Ransoming captives comes before feeding or clothing the poor. There is no act of charity more meritorious than ransoming captives; therefore, money collected for any worthy purpose whatsoever may be used as ransom, even if originally collected for the erection of a Synagogue. And further: even if the building materials have already been bought and the beams squared (which makes it a grave offense to sell them for any other purpose) nevertheless, it is permitted to sell them to raise a ransom. However, if the structure is already erected it should not be sold. (Still, if one donates a Sela to Charity without specification, ransoming is not to be understood in the general term of charity, and the Sela should not be used for this purpose without the knowledge of the members of the community.)
He who shuts his eyes against the ransoming of captives transgresses the negative precepts, "Thou shalt not harden thy heart",2Deut. 15:7. and, "[Thou shalt not] shut thy hand";2Deut. 15:7. also this, "Neither shalt thou stand against the blood of thy neighbor",3Lev. 19:16. and this, "He shall not rule with rigor over him in thy sight";1Lev. 25:53. and he neglects the positive precepts, "Thou shalt surely open thy hand unto him",2Dent. 15:8. and, "that thy brother may live with thee,"3Lev. 25:36. The Hebrew text permits the rendition “Let thy brother live,” etc. and, "Thou shalt love thy neighbor as thyself"4Lev. 19:18. and, "Deliver them that are carried away unto death."5Prov. 24:11.
Every moment that one delays unnecessarily the ransoming of a captive, it is as if he were to shed blood.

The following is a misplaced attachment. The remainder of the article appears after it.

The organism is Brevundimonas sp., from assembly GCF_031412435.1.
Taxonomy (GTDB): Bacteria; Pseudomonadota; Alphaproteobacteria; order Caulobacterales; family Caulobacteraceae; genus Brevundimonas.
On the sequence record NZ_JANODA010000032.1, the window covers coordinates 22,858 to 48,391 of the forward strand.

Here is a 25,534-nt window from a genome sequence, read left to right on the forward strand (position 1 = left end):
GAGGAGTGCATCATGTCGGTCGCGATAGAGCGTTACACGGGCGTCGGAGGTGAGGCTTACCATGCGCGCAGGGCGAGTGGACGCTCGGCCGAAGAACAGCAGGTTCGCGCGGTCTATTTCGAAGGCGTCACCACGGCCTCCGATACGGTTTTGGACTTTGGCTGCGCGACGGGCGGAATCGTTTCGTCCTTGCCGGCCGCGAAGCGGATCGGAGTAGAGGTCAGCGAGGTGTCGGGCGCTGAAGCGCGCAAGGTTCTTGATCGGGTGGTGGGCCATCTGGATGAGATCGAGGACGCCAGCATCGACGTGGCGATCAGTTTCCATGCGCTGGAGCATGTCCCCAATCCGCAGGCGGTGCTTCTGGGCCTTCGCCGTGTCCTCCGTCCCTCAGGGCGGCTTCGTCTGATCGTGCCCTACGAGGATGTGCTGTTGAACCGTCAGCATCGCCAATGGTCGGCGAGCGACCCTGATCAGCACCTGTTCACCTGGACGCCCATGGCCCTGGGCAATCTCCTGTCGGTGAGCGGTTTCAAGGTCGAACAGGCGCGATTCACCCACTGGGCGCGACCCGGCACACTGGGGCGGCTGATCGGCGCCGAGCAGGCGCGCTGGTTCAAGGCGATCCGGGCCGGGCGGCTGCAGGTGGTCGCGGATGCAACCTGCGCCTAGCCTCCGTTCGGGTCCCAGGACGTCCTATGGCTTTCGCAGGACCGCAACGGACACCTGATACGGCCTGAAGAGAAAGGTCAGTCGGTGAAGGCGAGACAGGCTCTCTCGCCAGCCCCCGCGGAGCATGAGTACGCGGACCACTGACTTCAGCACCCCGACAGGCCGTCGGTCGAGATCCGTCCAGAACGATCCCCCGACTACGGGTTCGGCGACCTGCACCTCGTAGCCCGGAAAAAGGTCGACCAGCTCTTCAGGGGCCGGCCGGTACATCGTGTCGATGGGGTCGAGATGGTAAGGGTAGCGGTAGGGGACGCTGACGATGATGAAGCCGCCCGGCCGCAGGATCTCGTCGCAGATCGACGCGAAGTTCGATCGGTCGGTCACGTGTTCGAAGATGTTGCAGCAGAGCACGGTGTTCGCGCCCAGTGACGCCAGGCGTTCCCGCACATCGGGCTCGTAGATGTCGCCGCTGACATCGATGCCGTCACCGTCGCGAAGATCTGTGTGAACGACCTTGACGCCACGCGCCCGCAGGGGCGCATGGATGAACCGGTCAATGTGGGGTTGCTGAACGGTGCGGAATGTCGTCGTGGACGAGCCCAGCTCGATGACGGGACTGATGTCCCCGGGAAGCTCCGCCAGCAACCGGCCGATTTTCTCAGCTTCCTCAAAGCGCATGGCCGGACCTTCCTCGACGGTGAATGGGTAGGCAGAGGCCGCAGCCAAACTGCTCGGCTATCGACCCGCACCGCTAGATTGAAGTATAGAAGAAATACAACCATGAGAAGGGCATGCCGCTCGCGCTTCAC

Captives are not to be ransomed at an unreasonable cost, for the safety of society; otherwise, the enemies would exert every effort to capture victims. But a man may ransom himself at any price. So also, a scholar should be ransomed at a greater price, or even a student who gives promise of becoming a great scholar. (As to whether one's wife is considered "another" or "one's self," see Eben Ha-Ezer,6Eben Ha-Ezer is the fourth part of this code of Shulhan Arukh, and deals with laws pertaining to woman. 78.)
Captives should not be aided to escape, for the sake of public safety; lest the enemies treat the captives with greater severity and confine them under closer custody.
He who sells himself to heathens, or who borrowed from them and is held by them for non-payment, should be ransomed the first time and the second time, but not if it happens a third time. But his children should be ransomed after the father's death. However, if his life is in danger, he must be ransomed immediately, no matter how many times it has happened before. (But one who is an apostate with regard to even one precept, as, for instance, if he eats meat not slaughtered according to ritual in a spirit of defiance, it is forbidden to ransom him.) (See Art. 251.)
A slave who is made captive, is ransomed like a captive Israelite, since he is regarded as a free-man after he takes the required ritual bath and assumes the obligations of certain Jewish laws.
A woman is redeemed before a man; but where pederasty is common, the man is given precedence. (If both are willing to drown, the man is rescued first.)
If he and his father and his teacher are captives, he himself comes before his teacher; and his teacher before his father; but his mother comes before all.
If a man and his wife are captured, the wife is ransomed first, and Court may seize his property to ransom her; and even if he protests, "Do not ransom her with my property," no attention is paid to him.
If a captive has property but does not wish to ransom himself, his ransom is paid against his will.
A father is obliged to ransom his son, if the father has the means and the son has not.